The hiring process is lengthy for both the candidate and the company. What starts with a job posting evolves through applications, phone interviews, in-person interviews, background checks, and more. Finally, a decision is made and an offer is extended. But where does salary negotiation come in?
While candidates may be so exhausted that they readily accept an offer due to worry the hiring organization will change their mind, this is a big mistake. Turns out, the company is probably just as exhausted as you. They want you in the door and they want you ASAP.
This moment is the absolutely ideal time to negotiate, one of the necessary steps to take before accepting a job offer.
The company wants to be done with the hiring process so they can start the onboarding process. They’ve invested a lot of time and money into sifting through applications and candidate profiles. They don’t want to invest any more. They want you, and this puts you in control of the negotiation.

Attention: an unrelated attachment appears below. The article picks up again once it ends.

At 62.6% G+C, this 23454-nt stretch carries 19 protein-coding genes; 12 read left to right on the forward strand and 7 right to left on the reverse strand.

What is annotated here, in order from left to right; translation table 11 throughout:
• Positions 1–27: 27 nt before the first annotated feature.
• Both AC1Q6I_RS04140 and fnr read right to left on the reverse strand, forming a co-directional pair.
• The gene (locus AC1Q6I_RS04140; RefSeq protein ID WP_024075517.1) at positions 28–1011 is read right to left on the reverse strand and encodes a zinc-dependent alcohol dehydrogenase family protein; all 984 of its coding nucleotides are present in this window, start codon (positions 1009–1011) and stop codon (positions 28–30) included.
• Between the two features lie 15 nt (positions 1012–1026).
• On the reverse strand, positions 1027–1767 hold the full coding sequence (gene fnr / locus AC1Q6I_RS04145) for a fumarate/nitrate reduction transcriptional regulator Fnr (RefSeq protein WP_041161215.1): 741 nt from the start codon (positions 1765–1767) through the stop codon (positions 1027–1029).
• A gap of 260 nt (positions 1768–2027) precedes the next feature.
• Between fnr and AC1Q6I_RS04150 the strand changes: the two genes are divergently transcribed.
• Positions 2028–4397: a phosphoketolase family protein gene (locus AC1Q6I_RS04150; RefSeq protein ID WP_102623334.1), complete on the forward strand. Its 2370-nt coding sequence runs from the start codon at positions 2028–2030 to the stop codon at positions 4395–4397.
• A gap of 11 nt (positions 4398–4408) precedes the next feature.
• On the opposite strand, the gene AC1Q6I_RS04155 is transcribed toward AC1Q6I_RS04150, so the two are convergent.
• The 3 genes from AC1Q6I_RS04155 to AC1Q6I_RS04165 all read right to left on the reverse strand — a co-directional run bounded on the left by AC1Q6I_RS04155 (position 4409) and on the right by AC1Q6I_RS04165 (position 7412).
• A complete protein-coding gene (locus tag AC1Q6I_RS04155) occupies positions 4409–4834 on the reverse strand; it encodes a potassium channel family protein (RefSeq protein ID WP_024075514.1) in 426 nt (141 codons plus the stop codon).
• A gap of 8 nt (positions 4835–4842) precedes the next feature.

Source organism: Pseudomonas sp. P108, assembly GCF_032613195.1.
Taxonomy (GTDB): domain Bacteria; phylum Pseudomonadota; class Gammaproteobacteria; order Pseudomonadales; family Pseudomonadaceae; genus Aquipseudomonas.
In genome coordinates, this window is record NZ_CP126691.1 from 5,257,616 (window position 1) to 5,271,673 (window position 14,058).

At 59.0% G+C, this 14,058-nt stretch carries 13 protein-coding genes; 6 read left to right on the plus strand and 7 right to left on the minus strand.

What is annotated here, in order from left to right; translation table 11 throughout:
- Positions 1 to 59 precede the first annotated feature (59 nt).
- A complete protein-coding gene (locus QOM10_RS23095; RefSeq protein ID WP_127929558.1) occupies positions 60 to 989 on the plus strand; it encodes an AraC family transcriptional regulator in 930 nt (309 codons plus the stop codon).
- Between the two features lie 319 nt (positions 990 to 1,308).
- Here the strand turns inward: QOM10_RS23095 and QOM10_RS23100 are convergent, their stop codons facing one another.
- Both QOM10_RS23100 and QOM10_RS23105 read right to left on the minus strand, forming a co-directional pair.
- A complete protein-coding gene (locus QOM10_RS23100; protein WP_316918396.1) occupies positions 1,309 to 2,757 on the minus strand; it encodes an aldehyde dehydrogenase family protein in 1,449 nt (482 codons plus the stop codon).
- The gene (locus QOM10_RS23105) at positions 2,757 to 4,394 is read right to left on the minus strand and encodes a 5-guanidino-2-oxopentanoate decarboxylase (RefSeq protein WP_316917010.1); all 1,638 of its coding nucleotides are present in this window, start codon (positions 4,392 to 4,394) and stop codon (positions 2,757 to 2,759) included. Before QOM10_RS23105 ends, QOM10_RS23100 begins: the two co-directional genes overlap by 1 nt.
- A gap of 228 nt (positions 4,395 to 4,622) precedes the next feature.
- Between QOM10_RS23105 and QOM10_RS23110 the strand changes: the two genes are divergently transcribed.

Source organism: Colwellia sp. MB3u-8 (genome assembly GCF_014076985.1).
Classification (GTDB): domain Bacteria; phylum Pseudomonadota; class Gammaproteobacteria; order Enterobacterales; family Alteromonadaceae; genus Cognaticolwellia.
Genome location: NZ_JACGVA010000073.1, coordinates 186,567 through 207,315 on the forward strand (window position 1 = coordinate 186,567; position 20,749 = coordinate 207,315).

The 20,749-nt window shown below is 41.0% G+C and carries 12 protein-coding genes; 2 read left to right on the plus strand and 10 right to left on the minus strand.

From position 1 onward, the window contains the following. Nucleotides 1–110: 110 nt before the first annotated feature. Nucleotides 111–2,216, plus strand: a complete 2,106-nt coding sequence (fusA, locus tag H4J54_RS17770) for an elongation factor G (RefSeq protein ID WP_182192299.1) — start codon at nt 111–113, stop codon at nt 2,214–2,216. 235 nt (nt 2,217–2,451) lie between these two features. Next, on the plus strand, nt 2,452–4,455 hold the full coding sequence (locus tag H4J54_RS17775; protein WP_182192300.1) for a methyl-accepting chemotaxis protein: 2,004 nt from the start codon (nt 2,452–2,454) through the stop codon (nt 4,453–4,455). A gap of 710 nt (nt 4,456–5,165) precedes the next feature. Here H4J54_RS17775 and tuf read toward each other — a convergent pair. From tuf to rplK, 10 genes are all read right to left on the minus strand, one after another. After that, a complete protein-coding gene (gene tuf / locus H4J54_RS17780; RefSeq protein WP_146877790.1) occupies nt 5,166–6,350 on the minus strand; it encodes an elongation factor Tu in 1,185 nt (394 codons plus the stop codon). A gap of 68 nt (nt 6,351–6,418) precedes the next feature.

As long as you’re professional and courteous, most companies will welcome a salary negotiation. Plus remember, it’s not just salary you can negotiate. You can also discuss other benefits like vacation, pension/401(k), paid education, and parental leave. You may also address perks like paid child care, paid travel, and bonuses. If important to you, you may want to discuss title, responsibilities, and reporting line.
Even if you end up at the company for 10 years, it’s very likely that this moment is the best time to set standards and negotiate for more. Remember, it’s all about shifting different levers back and forth so both you and the company come to an agreement that is satisfactory.
How do you determine what to negotiate? Ideally you have already made a list of the minimum you’d accept for each item of negotiation. This is the best reference when you’re moving the pieces of the puzzle around. Maybe the company can’t negotiate as high a salary as you requested, but they are able to add a week PTO and throw in a few extra perks. It’s a give-and-take on both sides in order to reach a respectful mutual agreement.
Remember throughout negotiations to remain confident but always professional. And never fear the silence. Many organizations need time to process and approve negotiation terms, so if you don’t hear back, it doesn’t mean they’re rethinking their offer. Sit tight and try not to worry. You’ll get the answer you need soon.